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The Trinity Six: A Novel by Charles Cumming

The Trinity Six: A Novel (edition 2011)

by Charles Cumming

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Title:The Trinity Six: A Novel
Authors:Charles Cumming
Info:St. Martin's Press (2011), Edition: First Edition, Hardcover, 368 pages
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The Trinity Six by Charles Cumming



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NYT Sunday Book Review
A Thriller Revisits the Cambridge Spies
MARCH 18, 2011

The five spies from Trinity College, Cambridge, may have betrayed their country during the cold war, but they performed an indisputable service for British literature. A number of works have either been inspired or enlivened by the misdeeds of Kim Philby, John Cairncross, Guy Burgess, Donald Maclean and Anthony Blunt. In Anthony Powell’s panoramic “Dance to the Music of Time,” for example, Lord Widmerpool gets into political hot water for what his wife derisively calls “his little under-the-counter Communist games.” Then there is the Irish writer John Banville’s elegant roman à clef, “The Untouchable,” which explored Blunt’s life. And novelists of such varying stripes as Ian Fleming and John le Carré have drawn sustenance from the treachery that emanated from 1930s Cambridge, where enlistment in the worker’s revolution seems to have easily accompanied sipping claret, participating in debauches and collecting Poussin paintings. After Burgess and Maclean, and later Philby, fled to Moscow, the K.G.B. must have sometimes wondered whether the information they supplied was worth the sheer bother of having to put up with these spoiled brats.

In his new novel, “The Trinity Six,” Charles Cumming, a young British journalist and the author of several thrillers, posits that there was a sixth double agent. The extraordinary range of legends and theories that have accreted around the Cambridge spies — like the contention, made by the onetime spy Peter Wright in his eccentric book, “Spycatcher,” that the former MI5 head Sir Roger Hollis was actually a Russian agent, or the notion propounded by a Russian defector that former Prime Minister Harold Wilson was a K.G.B. agent — form the hallucinatory backdrop to Cumming’s story. Add scenes set in Moscow, Vienna, Berlin and Budapest, substitute Putin’s Russia for Stalin’s, and you have the makings of a lively thriller.

Cumming offers astute assessments of the original spies. Philby is described by one character as a “sociopath” and Blunt as “utterly self-serving.” It was Burgess and Cairncross who “spied out of conviction rather than from some misguided sense of their own importance.” Perhaps Cumming’s most inventive stroke is to make his protagonist a historian. Sam Gaddis, who teaches at University College London, has just published a book called “Tsars” that, we are told, amounts to a “sustained attack” on the current Russian government, led by the former K.G.B. agent Sergei Platov. The Platov regime has no compunction about silencing its adversaries, but Gaddis has little illusion that his indictment will have much influence, or even sell more than 1,000 copies.

Gaddis seems to have reconciled himself to his modest career, but mounting debts, an importunate ex-wife and a child to support, as well as the desire to battle Platov’s Russia, upend his life. So, after his friend Charlotte Berg, a journalist, confides to him that she is on the verge of uncovering the identity of a sixth Cambridge spy and is promptly assassinated by the Russian intelligence service, Gaddis decides to prosecute the hunt to the end — partly in the hopes of avenging her death, partly in the expectation that he can strengthen his finances by writing a best-selling book.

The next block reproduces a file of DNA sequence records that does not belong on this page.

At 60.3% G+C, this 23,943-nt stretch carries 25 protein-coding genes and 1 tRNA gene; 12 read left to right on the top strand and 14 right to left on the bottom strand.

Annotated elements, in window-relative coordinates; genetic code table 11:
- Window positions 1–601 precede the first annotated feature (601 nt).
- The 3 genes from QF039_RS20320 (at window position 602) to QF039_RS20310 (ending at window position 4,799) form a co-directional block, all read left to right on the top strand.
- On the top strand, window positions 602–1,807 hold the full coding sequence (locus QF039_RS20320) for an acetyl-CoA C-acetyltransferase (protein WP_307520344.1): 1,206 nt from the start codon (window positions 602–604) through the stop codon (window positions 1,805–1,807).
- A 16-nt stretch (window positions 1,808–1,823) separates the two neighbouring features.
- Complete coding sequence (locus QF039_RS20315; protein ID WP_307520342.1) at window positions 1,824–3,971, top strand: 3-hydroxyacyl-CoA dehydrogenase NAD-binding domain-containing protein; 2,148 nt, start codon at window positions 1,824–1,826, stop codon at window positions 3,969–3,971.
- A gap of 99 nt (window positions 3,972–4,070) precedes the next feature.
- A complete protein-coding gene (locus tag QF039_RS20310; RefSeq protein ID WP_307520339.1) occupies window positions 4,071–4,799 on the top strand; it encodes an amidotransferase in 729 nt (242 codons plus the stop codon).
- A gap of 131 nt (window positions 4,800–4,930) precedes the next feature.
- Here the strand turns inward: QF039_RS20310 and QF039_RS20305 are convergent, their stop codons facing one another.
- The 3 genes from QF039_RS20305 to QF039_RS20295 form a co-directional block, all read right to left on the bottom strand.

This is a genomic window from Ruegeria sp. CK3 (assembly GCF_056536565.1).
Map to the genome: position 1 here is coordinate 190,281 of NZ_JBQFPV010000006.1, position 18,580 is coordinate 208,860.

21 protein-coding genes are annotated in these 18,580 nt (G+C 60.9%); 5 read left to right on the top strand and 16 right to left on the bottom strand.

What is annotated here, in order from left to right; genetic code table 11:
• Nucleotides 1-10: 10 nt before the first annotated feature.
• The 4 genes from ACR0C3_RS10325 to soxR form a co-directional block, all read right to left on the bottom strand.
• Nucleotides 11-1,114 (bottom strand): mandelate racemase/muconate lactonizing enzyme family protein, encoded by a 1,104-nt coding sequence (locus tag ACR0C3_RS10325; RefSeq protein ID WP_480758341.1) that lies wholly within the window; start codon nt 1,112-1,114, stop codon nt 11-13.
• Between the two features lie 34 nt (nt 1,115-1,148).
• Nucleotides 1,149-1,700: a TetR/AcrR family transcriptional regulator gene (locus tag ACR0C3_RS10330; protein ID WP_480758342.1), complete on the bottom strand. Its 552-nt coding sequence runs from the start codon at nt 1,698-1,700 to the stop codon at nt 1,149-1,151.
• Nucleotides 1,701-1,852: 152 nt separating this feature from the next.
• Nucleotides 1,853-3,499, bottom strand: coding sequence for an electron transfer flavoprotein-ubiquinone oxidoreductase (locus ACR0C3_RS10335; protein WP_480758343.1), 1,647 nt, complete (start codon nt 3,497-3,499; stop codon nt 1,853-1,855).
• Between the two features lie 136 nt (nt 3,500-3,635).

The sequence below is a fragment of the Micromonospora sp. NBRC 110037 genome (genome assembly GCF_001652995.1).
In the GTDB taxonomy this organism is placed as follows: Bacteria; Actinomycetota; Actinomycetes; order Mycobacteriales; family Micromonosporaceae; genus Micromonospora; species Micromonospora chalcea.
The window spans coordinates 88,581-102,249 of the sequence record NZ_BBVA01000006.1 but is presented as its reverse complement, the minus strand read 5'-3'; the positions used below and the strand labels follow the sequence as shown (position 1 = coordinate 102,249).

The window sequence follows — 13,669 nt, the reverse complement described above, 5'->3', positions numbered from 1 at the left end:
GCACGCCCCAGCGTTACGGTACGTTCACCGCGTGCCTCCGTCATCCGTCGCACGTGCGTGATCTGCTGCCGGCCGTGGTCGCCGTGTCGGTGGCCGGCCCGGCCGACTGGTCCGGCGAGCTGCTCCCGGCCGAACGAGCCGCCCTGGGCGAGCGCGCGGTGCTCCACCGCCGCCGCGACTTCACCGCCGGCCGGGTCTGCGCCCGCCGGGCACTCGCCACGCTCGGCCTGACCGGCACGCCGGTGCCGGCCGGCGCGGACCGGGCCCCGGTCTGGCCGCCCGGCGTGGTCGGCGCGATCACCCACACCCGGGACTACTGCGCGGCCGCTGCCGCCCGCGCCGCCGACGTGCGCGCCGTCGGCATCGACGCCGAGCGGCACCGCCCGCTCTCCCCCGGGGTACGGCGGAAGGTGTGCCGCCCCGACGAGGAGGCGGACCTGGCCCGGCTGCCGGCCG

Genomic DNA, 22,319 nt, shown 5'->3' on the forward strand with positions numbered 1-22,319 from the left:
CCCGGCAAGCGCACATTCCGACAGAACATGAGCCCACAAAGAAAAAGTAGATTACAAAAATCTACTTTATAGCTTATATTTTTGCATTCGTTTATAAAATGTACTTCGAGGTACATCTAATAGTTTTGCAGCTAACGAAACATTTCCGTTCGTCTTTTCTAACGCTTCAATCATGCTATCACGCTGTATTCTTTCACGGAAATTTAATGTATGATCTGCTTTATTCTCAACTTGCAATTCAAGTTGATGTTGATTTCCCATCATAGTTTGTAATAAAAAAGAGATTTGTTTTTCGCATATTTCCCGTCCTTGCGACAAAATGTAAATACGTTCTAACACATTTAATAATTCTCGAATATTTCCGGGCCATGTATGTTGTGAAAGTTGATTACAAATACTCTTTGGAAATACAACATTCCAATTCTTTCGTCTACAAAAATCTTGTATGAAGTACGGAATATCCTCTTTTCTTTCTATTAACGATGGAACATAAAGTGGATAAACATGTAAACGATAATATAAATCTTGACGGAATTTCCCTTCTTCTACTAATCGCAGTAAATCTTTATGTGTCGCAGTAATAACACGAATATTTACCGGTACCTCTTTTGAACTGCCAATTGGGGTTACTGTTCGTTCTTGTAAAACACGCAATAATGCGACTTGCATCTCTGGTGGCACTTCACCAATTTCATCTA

With Russian agents lurking in England, Gaddis soon becomes enmeshed in the battle between Moscow and London. As one character warns him, “Never underestimate the extent to which S.I.S.” — Britain’s Secret Intelligence Service — “and the Russians loathe one another. It’s a blood feud.” Convinced that the sixth spy was named Edward Anthony Crane and that his death had been faked by MI6, Gaddis embarks upon a kind of forensic inquiry to unearth him. As Cumming shrewdly observes, Gaddis’s historical skills render him tailor-made for the task: “Historians specialize in the dead. Sam Gaddis had spent his entire career bringing people he had never met, faces he had never seen, names he had read about only in the pages of books, vividly to life. He was a specialist in reconstruction. He knew how . . . to pan the stream of history to reveal a nugget of priceless information.”

But as he excavates the past, Gaddis realizes that he himself is finding it increasingly difficult to distinguish between fiction and reality in the phantasmagoric world he has entered. After learning that there was also an Oxford ring of spies — why should Cambridge have had all the fun? — Gaddis wonders “was Peter Wright’s version of events true, or a clever attempt to create a smokescreen?”

Gaddis’s counterpart is the beautiful British agent Tanya Acocella, who, among other things, impersonates a librarian to keep tabs on him for the head of the Secret Intelligence Service, Sir John Brennan. Cumming vividly depicts the invasiveness of the British state. Still, the narrative thread slackens somewhat as Cumming piles improbability upon improbability. The big secret that Platov is so desperate to hide is far too obvious.

But Cumming’s eagerness to take Putin down a peg — even a fictionalized Putin — does suggest a laudable impulse, a sense of outrage at Russia’s nasty behavior. Cumming’s view acutely mirrors the sour mood in Britain, where relations with Russia remain badly strained over the November 2006 murder, in London, of the émigré and former K.G.B. agent Alexander Litvinenko, who had the misfortune of ingesting radioactive polonium 210 with a cup of tea. In chronicling the animosities between Russia and England, Cumming provides a notable addition to the accounts of the Cambridge spies.

By Patrick Anderson
The Washington Post
March 14, 2011